This event is held annually in Ohio County, Indiana at a place called Campshore Campground. This is a family campground where people spend their vacations. Children are running around playing, swimming, fishing and riding their bikes and being exposed to animal cruelty. Is it no wonder we as a society question the moral integrity of our youth? How could it be beneficial to expose impressionable children to something so heinous as this? What are we teaching our youth? That we have dominion over all living creatures? That we decide who or what has the right to live or die? That being cruel in the name of fun is ok? Then we punish these same children for torturing the neighbors cat. Seriously people, wake up! If we want to raise gentler more understanding youth, they first have to see us behave in such a manner.

I normally do not like to get preachy or political and I try not to make waves, but occasionally I come across things that demand that I speak out against them. This is one of those times. I apologize if I have offended anyone with my rant, but I do not apologize for my stance against something as senseless as this event.

A much better alternative is to teach our young people the importance of all animals to the ecosystems where they live. We have a small wetland on the land we own and each spring the frogs, toads and turtles use it as a breeding location. My niece loves to come over and explore and catch the toads and frogs. She is learning to identify frogs and toads by sound as well as sight. She is learning patience and persistence and most importantly she is learning to love and respect nature. Last year her and her mother were mucking around in the shallow water looking for toads when a large snapping turtle startled them. I was at the house at the time so they called me to come "rescue" them. I was happy to help and showed them how to safely handle the turtle. I explained how harmless they are unless you seriously harass them. They were fascinated by this ancient-looking turtle.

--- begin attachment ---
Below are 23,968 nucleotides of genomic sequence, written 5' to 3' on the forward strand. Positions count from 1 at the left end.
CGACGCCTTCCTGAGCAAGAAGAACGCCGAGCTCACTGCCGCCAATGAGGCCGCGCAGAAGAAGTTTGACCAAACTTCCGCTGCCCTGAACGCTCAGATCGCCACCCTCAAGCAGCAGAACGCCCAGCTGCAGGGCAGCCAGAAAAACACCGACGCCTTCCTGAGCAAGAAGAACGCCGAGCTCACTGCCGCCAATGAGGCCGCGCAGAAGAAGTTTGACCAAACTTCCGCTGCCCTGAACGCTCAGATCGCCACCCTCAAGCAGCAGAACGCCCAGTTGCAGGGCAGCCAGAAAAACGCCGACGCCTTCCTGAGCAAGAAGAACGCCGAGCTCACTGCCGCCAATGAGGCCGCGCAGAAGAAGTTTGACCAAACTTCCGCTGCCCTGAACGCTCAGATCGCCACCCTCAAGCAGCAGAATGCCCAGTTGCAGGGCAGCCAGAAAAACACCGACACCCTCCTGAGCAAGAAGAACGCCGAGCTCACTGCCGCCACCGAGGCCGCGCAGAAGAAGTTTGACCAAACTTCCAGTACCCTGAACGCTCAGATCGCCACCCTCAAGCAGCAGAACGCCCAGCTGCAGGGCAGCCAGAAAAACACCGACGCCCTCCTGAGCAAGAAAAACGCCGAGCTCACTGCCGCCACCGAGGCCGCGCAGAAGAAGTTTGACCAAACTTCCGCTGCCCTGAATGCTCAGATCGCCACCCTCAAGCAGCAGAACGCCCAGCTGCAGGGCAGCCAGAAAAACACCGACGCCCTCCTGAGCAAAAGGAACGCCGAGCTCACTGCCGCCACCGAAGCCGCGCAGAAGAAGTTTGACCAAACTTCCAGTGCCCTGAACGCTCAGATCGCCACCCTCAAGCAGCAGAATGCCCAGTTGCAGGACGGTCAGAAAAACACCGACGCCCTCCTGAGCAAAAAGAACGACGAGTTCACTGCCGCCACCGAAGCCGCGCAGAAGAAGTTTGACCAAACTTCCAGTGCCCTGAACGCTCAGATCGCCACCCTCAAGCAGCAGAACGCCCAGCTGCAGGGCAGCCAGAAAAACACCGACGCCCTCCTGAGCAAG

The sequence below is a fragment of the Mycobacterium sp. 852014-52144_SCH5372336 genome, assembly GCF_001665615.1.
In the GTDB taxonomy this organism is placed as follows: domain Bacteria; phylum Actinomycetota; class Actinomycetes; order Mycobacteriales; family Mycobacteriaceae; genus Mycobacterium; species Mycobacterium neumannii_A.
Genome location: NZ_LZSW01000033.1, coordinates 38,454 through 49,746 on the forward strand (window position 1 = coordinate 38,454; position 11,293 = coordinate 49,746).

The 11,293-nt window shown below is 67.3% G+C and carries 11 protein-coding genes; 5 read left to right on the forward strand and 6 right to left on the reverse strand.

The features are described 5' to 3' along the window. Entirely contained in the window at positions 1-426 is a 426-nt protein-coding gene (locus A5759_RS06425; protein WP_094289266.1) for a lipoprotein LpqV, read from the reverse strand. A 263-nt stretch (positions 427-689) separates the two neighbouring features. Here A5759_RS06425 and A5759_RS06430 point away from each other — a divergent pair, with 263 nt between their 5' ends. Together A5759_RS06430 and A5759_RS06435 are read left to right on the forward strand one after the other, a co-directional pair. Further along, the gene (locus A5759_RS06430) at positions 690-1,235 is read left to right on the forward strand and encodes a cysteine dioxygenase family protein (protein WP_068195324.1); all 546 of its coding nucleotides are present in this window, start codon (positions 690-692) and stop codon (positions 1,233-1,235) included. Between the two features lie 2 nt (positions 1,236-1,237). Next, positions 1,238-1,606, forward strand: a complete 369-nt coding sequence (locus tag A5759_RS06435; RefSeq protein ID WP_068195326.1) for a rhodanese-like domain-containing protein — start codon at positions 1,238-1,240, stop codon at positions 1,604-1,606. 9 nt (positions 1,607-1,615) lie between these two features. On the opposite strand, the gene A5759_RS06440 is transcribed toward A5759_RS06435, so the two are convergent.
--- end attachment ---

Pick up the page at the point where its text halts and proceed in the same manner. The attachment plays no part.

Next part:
Common Snapping Turtles (Chelydra serpentina serpentina) reach weights up to 35 or 40 pounds and lengths up to 14 or 15 inches. However they are capable of attaining much larger sizes.  They have a big pointy head and sharp beak-like mouth that has the potential to snap off a toe or finger. They have an amazingly long neck, therefore holding them by the sides of the shell like you would other water turtles is not advised. They can with little difficulty reach their neck around to the side of their shell and bite your hand. Their carapace (shell) can be brown, tan or almost black. Because of their aquatic nature and the fact that they swim along the bottom of ponds, rivers and lakes it is not uncommon to see them covered in mud or algae. Their plastron (underside bony plate) is usually yellowish in color. It can be difficult to tell males from females, males are almost always smaller than females. Each turtle has an opening at the rear called a cloacal, this opening is used for mating, eliminating waste and for egg laying. In males the opening will be further out from the plastron than the females will be.

Snapping turtles rarely bask in the sun like other aquatic turtles do. They prefer to stay in their watery habitats, They do however leave if the water dries up or to look for places to lay eggs. On land these turtles are extremely vulnerable and out of their element and will readily defend themselves by opening their mouths, and lunging at whomever is daring to pester them. Once many years ago my son and I were taking a drive in the country and we across a snapper on the gravel road. I stopped and my son said he would get it off the road. He reached down to grab it by the tail and it literally jumped two feet in the air and launched itself at him. My son jumped back and screamed like a little girl. After we both had a good laugh at the audacity of this turtle, we finally managed to move it off the road to safety. 

These turtles survive our cold bitter winters by burrowing into the mud at the bottom of ponds, lakes and rivers.  Although it is not unheard of to see them moving about under the ice along the shore of their frozen home. They become active again in March and remain so until November (weather permitting). Besides feeding on aquatic vegetation and weakened fish, they will also eat frogs, crawfish, insects, worms, snakes, birds and small mammals. Another erroneously belief held by many is that these turtles kill significant amounts of waterfowl young. This is simply not true, at least not in normal conditions. In artificial ponds where waterfowl and fish production are enhanced and the population of these turtles is too high then this species can become a nuisance. Those types of situations are certainly not the norm.